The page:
advertisement
Home » Library » The Only Constant Is Change

The Only Constant Is Change

7 Steps to Changing a Bad HabitYears ago, when I was going through some difficult times, a friend told me, “Just remember. Nothing ever stays the same. This too shall pass.” Her words truly helped me as I had been feeling as if “this was it.” My guess is a lot of people feel this way when they are experiencing trauma — they just assume they will always feel the way they are currently feeling. While we all, on some level, know that change is inevitable, somehow it’s a concept that’s often easy to forget. Indeed, those who are suffering greatly and contemplating suicide typically feel as if nothing can or will ever change for them. They have lost hope.

My friend’s thoughts were not original of course. Heraclitus, a Greek philosopher, has been quoted as saying “change is the only constant in life.”

I think many of us have a love-hate relationship with change. I know I do. Certainly when things are going poorly for us, we can take solace in the fact that, no matter what, things are not going to stay the same. They might get better, or they might get worse, but they are going to be different. It’s important to note that this will happen whether we proactively try to change our situation or not.

Conversely, when life is going great for us, we “want things to stay this way forever.” Let’s keep everything the same, and these happy times will continue indefinitely. Unfortunately, that’s not the way life works. Again, whether we actively try to keep things as they are or not, change is going to happen.

If change is unavoidable, what’s the point of even talking about it? Well, we are all not only affected by change, we are affected by how we feel about change. Do we embrace it? Fear it? Resist it? Avoid it as much as possible?

Obviously, how we feel about change often depends on the situation, as alluded to above. In our day-to-day lives, however, a healthy attitude toward the idea of change is important if we want to live our lives to the fullest. We all need to follow our hearts and live our lives according to our values. If fear of change is hindering us from doing this, we can work hard to change our way of thinking.

One way we can develop a more positive outlook on change is through mindfulness. Simply put, mindfulness is the act of focusing on the present moment in a nonjudgmental way. It involves noticing and accepting what is. This awareness can apply to our minds as well. We can pay attention to the choices we make (or do not make) and how they bring about change.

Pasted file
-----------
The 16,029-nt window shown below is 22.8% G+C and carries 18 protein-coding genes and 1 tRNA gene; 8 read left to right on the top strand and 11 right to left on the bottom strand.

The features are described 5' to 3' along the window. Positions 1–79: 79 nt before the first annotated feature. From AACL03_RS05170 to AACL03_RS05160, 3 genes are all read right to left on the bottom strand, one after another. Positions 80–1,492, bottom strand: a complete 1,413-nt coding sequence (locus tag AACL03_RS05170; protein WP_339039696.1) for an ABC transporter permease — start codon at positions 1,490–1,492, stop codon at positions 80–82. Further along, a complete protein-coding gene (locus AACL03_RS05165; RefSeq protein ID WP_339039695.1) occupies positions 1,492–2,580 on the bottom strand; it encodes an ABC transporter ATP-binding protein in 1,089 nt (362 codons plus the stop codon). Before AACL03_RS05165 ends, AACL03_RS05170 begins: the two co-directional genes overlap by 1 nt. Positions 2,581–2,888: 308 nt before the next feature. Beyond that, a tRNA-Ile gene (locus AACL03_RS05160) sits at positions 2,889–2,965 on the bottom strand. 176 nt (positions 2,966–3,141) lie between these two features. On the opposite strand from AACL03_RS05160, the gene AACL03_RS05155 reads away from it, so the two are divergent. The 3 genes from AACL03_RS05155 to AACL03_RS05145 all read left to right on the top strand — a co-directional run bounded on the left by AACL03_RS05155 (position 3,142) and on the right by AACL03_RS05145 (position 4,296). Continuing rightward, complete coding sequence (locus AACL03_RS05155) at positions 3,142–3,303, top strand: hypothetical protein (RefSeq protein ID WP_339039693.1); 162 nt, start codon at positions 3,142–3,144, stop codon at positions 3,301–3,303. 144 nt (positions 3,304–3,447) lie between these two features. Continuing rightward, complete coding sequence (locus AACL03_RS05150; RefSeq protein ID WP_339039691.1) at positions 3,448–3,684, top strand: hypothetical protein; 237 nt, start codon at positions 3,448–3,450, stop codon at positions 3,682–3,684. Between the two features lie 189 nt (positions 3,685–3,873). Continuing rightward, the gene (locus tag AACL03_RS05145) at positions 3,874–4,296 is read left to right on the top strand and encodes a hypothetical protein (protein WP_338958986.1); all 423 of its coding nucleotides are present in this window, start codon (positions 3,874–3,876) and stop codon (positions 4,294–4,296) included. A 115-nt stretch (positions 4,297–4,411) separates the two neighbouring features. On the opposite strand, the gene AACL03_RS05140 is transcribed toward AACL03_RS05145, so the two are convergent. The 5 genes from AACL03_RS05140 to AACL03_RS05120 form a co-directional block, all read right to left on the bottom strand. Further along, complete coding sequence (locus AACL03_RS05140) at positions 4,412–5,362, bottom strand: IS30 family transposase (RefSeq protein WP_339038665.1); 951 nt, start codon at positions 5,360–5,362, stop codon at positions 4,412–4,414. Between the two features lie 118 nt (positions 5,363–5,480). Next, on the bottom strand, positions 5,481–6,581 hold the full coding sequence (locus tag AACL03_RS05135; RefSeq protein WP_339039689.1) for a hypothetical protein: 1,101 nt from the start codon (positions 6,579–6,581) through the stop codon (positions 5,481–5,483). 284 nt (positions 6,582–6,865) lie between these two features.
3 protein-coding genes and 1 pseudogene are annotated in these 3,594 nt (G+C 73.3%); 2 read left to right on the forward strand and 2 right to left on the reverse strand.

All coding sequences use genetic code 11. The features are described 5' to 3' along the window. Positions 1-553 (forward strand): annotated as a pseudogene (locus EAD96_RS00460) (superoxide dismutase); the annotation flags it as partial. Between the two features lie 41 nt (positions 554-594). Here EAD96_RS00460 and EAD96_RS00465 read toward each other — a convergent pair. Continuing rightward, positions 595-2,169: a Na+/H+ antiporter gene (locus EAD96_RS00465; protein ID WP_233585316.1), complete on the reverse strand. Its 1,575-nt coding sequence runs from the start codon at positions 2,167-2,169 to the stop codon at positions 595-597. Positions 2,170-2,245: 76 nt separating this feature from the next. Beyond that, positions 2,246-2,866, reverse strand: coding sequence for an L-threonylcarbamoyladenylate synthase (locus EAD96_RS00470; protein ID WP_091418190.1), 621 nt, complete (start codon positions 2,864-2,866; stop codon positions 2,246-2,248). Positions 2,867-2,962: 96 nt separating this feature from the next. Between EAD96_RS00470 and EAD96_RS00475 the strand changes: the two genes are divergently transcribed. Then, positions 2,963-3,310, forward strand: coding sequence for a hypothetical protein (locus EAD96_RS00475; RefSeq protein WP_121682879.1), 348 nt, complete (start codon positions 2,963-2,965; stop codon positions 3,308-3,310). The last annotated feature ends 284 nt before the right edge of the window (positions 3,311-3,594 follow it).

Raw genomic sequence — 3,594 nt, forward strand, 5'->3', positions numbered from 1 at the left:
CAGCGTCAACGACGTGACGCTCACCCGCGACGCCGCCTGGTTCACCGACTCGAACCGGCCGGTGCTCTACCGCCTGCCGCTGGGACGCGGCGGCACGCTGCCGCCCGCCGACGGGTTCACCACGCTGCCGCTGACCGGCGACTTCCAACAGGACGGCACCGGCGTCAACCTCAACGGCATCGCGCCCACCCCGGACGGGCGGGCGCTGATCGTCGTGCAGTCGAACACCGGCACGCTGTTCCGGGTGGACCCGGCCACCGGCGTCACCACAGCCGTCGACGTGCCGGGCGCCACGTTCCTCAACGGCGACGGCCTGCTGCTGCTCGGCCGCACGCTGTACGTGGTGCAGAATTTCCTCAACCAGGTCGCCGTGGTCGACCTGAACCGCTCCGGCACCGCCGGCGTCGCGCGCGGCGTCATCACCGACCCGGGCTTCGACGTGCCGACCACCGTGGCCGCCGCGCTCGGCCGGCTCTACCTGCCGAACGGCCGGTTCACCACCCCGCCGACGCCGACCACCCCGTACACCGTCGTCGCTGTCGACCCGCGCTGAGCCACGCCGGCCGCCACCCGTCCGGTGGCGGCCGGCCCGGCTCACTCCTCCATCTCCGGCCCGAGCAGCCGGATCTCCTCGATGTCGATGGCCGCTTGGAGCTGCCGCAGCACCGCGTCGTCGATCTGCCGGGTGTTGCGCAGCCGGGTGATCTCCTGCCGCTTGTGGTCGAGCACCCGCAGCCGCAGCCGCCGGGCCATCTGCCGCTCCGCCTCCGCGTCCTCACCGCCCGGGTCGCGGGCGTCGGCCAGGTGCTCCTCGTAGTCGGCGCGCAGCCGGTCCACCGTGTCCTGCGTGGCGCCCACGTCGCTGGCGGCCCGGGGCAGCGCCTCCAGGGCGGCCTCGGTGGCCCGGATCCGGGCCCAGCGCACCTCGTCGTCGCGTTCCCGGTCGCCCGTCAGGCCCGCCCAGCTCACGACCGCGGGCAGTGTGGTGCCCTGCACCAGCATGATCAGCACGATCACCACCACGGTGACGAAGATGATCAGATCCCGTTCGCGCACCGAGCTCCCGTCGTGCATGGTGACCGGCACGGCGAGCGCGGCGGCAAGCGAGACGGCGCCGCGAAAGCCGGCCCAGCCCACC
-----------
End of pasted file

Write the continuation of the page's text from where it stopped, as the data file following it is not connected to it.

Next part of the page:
With change comes the unknown, and uncertainty can be difficult to accept for some people. Change often involves risks as well, and for those who are not natural risk-takers, this fact might add to the challenge of embracing change. We can use mindfulness when facing these challenges, and work toward a better relationship with change.

Life is all about choices. If you find you are not living the life you want for yourself because you are having trouble accepting and making changes, please consider therapy to help you move forward. And since we are talking about change it is interesting to note that our brains can actually change as well. Neuroplasticity is the brain’s ability to change and adapt through the creation of new neural connections.

Perhaps the best thing we can all do is to live our lives in line with our values, and not be afraid to embrace change to achieve our goals. If we do this, we not only have the potential to affect change in our personal lives, but in the lives of others as well.

The Only Constant Is Change

Janet Singer

Janet Singer’s son Dan suffered from OCD so severe that he could not even eat. After navigating through a disorienting maze of treatments and programs, Dan made a triumphant recovery. Janet has become an advocate for OCD awareness and wants everyone to know that OCD, no matter how severe, is treatable. There is so much hope for those with this disorder. Janet, who uses a pseudonym to protect her son’s privacy, is the author of Overcoming OCD: A Journey to Recovery, published in January 2015 by Rowman & Littlefield. Her own blog, www.ocdtalk.wordpress.com, has reached readers in 167 countries. She is married with three children and resides in New England.

APA Reference
Singer, J. (2017). The Only Constant Is Change. Psych Central. Retrieved on October 16, 2018, from https://psychcentral.com/lib/the-only-constant-is-change/

 

Scientifically Reviewed
Last updated: 24 May 2017
Last reviewed: By John M. Grohol, Psy.D. on 24 May 2017
Published on PsychCentral.com. All rights reserved.